CBC: Gov’t scientists are now detecting Fukushima’s radioactive plume offshore of Canada — Professor: It’s headed to our coast, I think monitoring rainfall over next couple years is prudent (AUDIO)
November 27th, 2013
Arnie Gundersen, Fairewinds chief engineer, Nov. 26, 2013 (at 3:15 in): [It's] really a mixed blessing […] What saved Japan was that the wind was blowing out to sea. Now I said it’s a mixed blessing because the contamination is heading to the West Coast of the United States. >> Watch the Fairewinds video here
CBC interview with Jay Cullen, associate professor and marine chemist at University of Victoria’s school of earth & ocean sciences, Nov. 20, 2013 (at 8:15 in): I think we could definitely have more monitoring. I know that the Department of Fisheries and Oceans — the Institute of Ocean Science –- [the lion-p?] program which is a time series program that monitors the chemistry and biology of the North Pacific that’s headed up by Maria Robert. They’re making measurements of these Fukushima-source radionuclides offshore, and they’re starting to detect the presence of the plume of radioactivity. Again these elements, the concentrations are really quite low compared to natural* radionuclides, but it is making its way towards our coast. But I do think it would be prudent to monitor both precipitation and what’s going on in the oceans, especially over the next couple of years. 1: for what we can learn about how the oceans are operating; and 2: to really – again — put these risks into perspective. I think that the public’s perceived risk, especially when it comes to radioactivity in the environment, is sometimes way out of line with what the actual risks are.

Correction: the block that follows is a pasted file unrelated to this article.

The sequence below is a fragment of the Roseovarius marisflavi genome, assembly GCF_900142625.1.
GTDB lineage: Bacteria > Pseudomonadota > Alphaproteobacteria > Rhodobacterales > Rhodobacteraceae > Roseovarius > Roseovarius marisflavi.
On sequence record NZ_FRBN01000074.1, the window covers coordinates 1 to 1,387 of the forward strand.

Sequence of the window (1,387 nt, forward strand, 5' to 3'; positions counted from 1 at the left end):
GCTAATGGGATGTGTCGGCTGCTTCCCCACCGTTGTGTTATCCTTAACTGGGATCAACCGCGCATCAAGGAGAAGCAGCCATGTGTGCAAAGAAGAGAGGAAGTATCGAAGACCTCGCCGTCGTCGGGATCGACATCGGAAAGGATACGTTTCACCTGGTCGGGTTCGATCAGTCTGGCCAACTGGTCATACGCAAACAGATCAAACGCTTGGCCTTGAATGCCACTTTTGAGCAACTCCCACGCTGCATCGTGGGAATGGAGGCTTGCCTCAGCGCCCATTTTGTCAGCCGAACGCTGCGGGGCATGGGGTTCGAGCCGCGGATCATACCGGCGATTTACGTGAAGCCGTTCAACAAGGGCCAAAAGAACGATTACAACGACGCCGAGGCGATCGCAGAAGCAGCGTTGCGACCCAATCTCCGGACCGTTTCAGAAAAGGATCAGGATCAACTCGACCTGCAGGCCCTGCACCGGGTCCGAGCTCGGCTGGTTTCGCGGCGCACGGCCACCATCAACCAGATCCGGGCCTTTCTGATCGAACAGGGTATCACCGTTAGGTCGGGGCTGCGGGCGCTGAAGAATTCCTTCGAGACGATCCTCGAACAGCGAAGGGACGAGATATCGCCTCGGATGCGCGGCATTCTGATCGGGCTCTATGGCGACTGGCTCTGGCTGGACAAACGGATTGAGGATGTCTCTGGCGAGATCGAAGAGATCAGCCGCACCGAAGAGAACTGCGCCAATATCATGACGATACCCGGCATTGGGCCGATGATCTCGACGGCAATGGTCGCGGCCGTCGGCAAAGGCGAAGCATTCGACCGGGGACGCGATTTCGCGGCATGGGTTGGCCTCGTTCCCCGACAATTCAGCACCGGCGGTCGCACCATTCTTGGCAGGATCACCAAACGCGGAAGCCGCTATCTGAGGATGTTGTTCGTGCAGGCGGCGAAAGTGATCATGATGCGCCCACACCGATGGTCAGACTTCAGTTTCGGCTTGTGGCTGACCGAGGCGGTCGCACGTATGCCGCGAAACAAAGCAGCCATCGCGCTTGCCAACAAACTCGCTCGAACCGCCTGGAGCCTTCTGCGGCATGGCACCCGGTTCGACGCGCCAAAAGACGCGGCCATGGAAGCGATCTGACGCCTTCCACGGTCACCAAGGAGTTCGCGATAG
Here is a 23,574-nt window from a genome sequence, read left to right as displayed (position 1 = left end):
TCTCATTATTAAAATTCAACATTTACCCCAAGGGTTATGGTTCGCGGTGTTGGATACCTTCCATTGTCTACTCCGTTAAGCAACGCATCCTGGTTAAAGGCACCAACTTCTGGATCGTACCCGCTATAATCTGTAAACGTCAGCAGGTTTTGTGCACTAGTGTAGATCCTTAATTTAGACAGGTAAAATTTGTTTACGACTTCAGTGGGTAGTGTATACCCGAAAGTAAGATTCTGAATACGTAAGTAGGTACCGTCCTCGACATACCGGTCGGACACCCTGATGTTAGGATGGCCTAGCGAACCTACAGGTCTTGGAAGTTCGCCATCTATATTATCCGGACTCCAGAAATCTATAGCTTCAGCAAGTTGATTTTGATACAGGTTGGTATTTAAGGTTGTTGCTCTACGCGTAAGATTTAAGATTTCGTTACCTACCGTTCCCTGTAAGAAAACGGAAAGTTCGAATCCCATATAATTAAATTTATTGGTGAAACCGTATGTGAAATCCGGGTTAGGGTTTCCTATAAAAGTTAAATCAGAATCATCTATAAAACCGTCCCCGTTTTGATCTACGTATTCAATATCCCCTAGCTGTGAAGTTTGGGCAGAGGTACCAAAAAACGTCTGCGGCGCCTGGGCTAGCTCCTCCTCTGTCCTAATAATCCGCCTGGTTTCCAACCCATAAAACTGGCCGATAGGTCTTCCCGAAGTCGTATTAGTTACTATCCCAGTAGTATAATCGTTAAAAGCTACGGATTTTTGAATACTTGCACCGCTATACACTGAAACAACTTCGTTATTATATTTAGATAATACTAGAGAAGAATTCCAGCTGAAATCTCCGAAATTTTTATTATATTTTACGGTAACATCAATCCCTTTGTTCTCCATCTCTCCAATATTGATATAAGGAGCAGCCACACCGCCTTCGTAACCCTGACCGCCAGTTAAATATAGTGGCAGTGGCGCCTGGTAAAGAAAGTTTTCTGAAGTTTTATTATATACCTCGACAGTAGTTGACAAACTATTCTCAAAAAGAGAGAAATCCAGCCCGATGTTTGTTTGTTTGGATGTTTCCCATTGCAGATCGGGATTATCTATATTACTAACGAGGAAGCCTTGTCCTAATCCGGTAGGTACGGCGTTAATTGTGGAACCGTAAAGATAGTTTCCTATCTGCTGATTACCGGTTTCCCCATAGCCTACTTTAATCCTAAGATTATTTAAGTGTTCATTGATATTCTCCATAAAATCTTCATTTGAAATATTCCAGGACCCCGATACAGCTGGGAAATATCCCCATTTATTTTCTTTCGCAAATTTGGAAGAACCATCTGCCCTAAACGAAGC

*Prof. Cullen, Nov. 21, 2013: “The natural level of radioactivity on average in the oceans is about 13 Bq/L.” (or 13,000 Bq/m3)
(Note: Fish bio-concentrate cesium-137 at a rate of 100 times the level found in the surrounding water. For seals and sea lions it’s up to 1,000 times. Source: IAEA)
Full CBC broadcast available here